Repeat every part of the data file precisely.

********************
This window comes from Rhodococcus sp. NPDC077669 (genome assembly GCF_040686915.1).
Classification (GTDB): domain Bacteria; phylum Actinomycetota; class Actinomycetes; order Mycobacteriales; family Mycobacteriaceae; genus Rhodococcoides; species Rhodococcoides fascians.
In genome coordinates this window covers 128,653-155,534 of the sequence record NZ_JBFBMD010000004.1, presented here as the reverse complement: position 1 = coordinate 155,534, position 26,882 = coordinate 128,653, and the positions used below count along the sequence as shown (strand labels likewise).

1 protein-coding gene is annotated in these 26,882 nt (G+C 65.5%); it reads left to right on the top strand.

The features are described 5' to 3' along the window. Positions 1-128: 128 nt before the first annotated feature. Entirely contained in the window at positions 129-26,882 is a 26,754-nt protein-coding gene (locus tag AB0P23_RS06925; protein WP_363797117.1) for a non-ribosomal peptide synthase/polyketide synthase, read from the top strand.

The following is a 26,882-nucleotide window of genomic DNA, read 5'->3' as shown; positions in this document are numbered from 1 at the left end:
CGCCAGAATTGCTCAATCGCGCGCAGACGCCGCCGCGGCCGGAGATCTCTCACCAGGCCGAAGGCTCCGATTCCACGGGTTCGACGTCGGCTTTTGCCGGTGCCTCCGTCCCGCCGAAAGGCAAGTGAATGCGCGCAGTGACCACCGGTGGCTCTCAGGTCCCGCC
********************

This window comes from Rhodococcus sp. NPDC077669 (genome assembly GCF_040686915.1).
Classification (GTDB): domain Bacteria; phylum Actinomycetota; class Actinomycetes; order Mycobacteriales; family Mycobacteriaceae; genus Rhodococcoides; species Rhodococcoides fascians.
In genome coordinates this window covers 128,653-155,534 of the sequence record NZ_JBFBMD010000004.1, presented here as the reverse complement: position 1 = coordinate 155,534, position 26,882 = coordinate 128,653, and the positions used below count along the sequence as shown (strand labels likewise).

1 protein-coding gene is annotated in these 26,882 nt (G+C 65.5%); it reads left to right on the top strand.

The features are described 5' to 3' along the window. Positions 1-128: 128 nt before the first annotated feature. Entirely contained in the window at positions 129-26,882 is a 26,754-nt protein-coding gene (locus tag AB0P23_RS06925; protein WP_363797117.1) for a non-ribosomal peptide synthase/polyketide synthase, read from the top strand.

The following is a 26,882-nucleotide window of genomic DNA, read 5'->3' as shown; positions in this document are numbered from 1 at the left end:
CGCCAGAATTGCTCAATCGCGCGCAGACGCCGCCGCGGCCGGAGATCTCTCACCAGGCCGAAGGCTCCGATTCCACGGGTTCGACGTCGGCTTTTGCCGGTGCCTCCGTCCCGCCGAAAGGCAAGTGAATGCGCGCAGTGACCACCGGTGGCTCTCAGGTCCCGCC